I am still stumbling along with my computer woes (I am great with computers … until they don’t work. haha), but also something else.
I have struggled with how to proceed in a world where ‘politics’ have taken over. I, like so many people, hate politics and was not really involved. Until now.
Don’t worry. I will not be urging you to call your representative or discussing what issues I am for or against. In fact, I wasn’t planning to say a thing. But this morning, in the space of a few minutes, I read this post and this article. Completely unrelated sources, but they appeared in front of me at the same time.
Condensed version for both pieces: Remaining silent also makes a statement. And this is not a statement I want to make.
Politics Have Become Personal
I will share just this one story.
Last year I volunteered with my local branch of World Relief, an organization that helps refugees get settled, learn English, and find employment. I was matched with my new friend, a 30-year old mom from Ethiopia in January. She sought help with English.
I was told that she didn’t know any English and no translator was readily available. I used to tutor in college, and I love English, but I admit … this was a bit daunting.
A Friendship Is Born
I meet with my new friend several days a week. She attends immersion school to learn English, then we practice speaking in the afternoon.
Week 1: Simple words “arm,” “leg,” “cat,” “dog” and so on.
Week 2: We are speaking in small sentences.
Week 3: We are talking about our interests, favorite foods. The transformation has been amazing.
I have asked her to teach me her language. I keep a notebook “cheat sheet” in my purse. I am learning her language, but suffice to say that my transformation has not been as amazing. 😀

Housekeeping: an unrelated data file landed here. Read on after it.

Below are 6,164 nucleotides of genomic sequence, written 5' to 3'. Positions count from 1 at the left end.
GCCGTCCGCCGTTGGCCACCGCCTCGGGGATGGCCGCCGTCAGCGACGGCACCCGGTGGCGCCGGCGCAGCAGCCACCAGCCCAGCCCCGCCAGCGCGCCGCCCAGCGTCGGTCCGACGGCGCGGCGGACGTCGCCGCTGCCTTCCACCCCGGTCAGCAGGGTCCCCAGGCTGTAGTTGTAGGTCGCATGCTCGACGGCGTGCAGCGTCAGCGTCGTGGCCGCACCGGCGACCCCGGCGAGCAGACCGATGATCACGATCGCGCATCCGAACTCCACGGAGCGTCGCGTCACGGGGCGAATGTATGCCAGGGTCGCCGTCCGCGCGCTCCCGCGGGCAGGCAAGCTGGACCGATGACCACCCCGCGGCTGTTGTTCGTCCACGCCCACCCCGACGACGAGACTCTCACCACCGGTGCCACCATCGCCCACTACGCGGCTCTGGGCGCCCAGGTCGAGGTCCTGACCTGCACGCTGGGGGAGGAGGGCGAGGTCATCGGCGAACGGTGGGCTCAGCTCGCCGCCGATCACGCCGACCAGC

Each visit, she offers me tea or, if I have time to stay, a full feast. She loves to cook. I do not. But I do love to eat. We talk about our mutual love of beads and other art.
My friend lived in a refugee camp for 10 years. Years. That is 1/3 of her life thus far. I think back to me at 30, all that I had accomplished (degree, house, etc.) and what a contrast. She misses her home, her friends, her family, and everything she left behind.
Yet, every day she greets me with a huge smile and says that she had a great day at school. She is eager to learn English as quickly as possible to start working as quickly as possible.
You Don’t Choose To Be A Refugee
People can’t say they are a refugee just because they want to leave their country (most don’t — this involves leaving your home, possessions, family and friends). You have to apply and be certified as a refugee. There are many requirements. Basically: that your life is in danger. Once you are officially certified as a refugee, then the in-depth vetting starts. More about that here and here.
My friend went through incredible qualification/examination and is now a legal US resident.
Yes, I was inspired to volunteer with World Relief because of the current political climate. I didn’t know a thing about refugees in my community and World Relief has been here for many years.
Looking back several years(!), my summer jobs as a teenager involved working with migrant workers in the childcare centers and in the orchards. Working with migrant families struggling to make a living. That most certainly was not a ‘political action’ for me at the time. It IS the core of who I am, though; someone who believes in humanity and standing with the vulnerable.
Back to Beads
This blog is about my glass, my beads, and my art. So I will wrap up this post talking about beads. My friend and I share a love of beads. I noticed the beadwork she was wearing, and we talked in our short sentences, about how much we love beads and all of the different shapes, sizes, and colors.
I have been working with beads ever since I can remember. Long before I started making beads. I have years and years of collecting beads. I brought some beads for our visit yesterday – all shapes and sizes, including some I had made.
I also brought along this keychain I have. I purchased it many years ago from a refugee. My friend instantly recognized it as Massai beadwork. Honestly, it has been so long, that I forgot the origin.
It doesn’t matter, though. The important part for me is the bead-art-people connection. The key to understanding?